Album Review: Korn’s Remember Who You Are

51EWfoZl6nL. SS400 Jonathan Davis used to have a knack for churning out a few popular, radio-friendly songs per album, while filling the rest of the record with raw, weird, demented and torturous sounds that only sound right playing over the speakers of a 19th century British insane asylum (with the occasional rap collaboration). With Korn III: Remember Who You Are (available at Amazon on Special Edition CD/DVD or CD), too much of the album contains those other songs that would normally provide padding for classics such as Freak on a Leash and Got the Life. But the best songs on this album fall well short of being the classics that we were hoping for.

The album starts off with the soft instrumental Uber-Time, which is typical of a Korn album but it ain’t a song, meaning we waited three years since Untitled for only ten new tracks. Oildale (Leave Me Alone) does get the album off to a good start, but songs like Fear Is A Place To Live and Lead the Parade you may have to listen to a few times to decide whether or not you like it. In several of these tracks, Korn often starts with a great riff – with perhaps even a decent chorus – but changes courses too often, leaving us in a whirlwind of heavy drumbeats and guitar-shredding strums as Davis makes monkey and lion noises. That’s the route Korn and producer Ross Robinson took this album, which is not for everyone.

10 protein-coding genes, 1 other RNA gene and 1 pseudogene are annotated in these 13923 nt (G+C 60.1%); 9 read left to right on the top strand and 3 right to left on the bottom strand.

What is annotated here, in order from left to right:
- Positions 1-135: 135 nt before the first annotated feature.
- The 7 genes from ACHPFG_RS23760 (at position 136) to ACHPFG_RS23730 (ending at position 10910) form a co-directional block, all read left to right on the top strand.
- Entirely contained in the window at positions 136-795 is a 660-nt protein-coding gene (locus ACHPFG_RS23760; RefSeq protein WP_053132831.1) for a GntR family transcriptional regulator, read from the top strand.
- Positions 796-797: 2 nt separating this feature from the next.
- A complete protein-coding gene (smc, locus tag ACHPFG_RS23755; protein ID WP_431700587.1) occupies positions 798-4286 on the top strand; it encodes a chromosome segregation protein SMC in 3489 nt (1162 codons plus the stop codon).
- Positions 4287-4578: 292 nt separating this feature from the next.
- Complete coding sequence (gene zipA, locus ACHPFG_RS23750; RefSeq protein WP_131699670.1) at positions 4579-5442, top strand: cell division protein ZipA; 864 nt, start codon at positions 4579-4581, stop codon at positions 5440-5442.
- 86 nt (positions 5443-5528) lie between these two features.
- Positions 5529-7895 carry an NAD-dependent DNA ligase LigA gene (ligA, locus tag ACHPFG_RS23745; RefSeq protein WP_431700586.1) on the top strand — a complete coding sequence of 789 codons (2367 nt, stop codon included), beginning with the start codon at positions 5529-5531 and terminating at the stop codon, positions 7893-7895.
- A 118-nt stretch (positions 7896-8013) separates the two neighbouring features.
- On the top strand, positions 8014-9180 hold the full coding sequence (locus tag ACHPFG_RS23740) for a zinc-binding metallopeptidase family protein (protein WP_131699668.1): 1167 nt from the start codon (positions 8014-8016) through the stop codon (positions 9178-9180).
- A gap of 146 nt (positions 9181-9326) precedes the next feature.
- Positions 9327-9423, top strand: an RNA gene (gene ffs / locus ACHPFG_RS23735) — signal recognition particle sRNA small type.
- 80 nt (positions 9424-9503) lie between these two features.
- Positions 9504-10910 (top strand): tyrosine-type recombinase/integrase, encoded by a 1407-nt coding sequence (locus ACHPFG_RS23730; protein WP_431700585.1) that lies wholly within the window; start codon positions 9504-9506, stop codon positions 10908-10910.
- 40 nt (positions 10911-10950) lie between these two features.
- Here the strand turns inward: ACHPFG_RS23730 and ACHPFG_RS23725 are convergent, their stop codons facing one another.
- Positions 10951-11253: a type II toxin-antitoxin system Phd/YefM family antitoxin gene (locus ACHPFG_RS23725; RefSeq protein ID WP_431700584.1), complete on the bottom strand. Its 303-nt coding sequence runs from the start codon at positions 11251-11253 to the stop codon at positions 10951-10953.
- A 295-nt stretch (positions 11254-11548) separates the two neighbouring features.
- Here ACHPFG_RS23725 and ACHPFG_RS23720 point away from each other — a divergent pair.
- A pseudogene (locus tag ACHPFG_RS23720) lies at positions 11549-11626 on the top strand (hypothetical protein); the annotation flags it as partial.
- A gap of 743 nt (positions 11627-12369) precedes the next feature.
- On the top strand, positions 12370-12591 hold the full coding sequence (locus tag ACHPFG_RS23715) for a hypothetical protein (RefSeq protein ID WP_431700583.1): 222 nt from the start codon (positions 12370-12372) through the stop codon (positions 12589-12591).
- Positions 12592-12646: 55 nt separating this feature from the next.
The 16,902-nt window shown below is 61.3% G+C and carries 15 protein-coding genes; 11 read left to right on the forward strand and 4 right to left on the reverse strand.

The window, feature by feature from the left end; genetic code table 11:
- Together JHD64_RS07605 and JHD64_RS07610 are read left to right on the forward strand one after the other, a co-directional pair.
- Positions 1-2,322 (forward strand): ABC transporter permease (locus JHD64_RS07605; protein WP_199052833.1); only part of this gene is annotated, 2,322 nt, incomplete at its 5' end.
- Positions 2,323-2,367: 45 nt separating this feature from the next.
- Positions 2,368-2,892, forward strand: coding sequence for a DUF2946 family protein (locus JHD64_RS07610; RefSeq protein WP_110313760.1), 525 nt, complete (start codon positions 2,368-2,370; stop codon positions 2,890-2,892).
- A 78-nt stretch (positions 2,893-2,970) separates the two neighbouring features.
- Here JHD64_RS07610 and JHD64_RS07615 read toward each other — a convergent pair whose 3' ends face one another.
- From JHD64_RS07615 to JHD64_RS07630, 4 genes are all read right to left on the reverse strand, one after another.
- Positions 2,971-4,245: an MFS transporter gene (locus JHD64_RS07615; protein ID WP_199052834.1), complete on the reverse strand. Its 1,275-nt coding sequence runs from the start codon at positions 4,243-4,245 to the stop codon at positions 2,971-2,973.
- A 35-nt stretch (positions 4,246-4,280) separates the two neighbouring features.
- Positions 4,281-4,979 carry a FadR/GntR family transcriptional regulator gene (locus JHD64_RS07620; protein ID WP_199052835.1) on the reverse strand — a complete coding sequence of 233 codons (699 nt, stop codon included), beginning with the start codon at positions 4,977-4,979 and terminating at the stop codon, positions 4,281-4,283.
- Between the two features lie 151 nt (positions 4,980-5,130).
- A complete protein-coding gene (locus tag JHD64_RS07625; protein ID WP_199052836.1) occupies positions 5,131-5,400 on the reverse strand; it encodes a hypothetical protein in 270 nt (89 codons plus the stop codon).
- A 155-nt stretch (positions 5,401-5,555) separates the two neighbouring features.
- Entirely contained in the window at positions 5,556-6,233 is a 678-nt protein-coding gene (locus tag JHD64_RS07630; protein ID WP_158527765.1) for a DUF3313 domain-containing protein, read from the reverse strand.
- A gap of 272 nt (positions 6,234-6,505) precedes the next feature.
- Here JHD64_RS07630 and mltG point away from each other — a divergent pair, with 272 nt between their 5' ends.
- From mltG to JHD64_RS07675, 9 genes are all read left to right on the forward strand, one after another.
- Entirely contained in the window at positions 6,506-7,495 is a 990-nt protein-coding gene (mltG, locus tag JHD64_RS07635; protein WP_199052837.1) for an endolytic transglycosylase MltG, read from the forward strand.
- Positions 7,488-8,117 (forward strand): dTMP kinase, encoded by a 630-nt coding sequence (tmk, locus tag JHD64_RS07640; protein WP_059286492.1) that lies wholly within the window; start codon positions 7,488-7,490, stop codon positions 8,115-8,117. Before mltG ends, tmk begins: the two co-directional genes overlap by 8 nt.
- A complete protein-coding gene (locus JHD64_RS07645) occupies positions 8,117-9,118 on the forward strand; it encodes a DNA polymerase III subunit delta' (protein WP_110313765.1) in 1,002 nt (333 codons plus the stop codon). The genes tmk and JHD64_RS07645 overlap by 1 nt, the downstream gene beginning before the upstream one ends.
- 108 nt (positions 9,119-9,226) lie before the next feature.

The closest song Korn has to a hit on this album is Are You Ready to Live? which was released to the public a couple months before the album came out. And while Are You Ready to Live? isn’t a bad song (unless you find Jon’s crying to be humorous), it would at best be a late addition to a fan’s favorite Korn songs compilation.

For Korn fans who dislike the songs that get radio airplay, you may actually have a lot to like on this album. Jonathan’s voice is as flexible as ever, with his uncanny ability to roar and sing a lullaby in the same verse. This album reminds me of Life Is Peachy, without Twist, Chi, Good God and A.D.I.D.A.S.

For other Korn fans, the album still belongs in the collection, as they have hardly embarrassed themselves with Remember Who You Are. But word of warning: They’re not focused on replicating Thoughtless or Here to Stay. Instead, listen to the album a few times, then add it to the Korn library, and enjoy it only when one of the songs comes up on shuffle mode.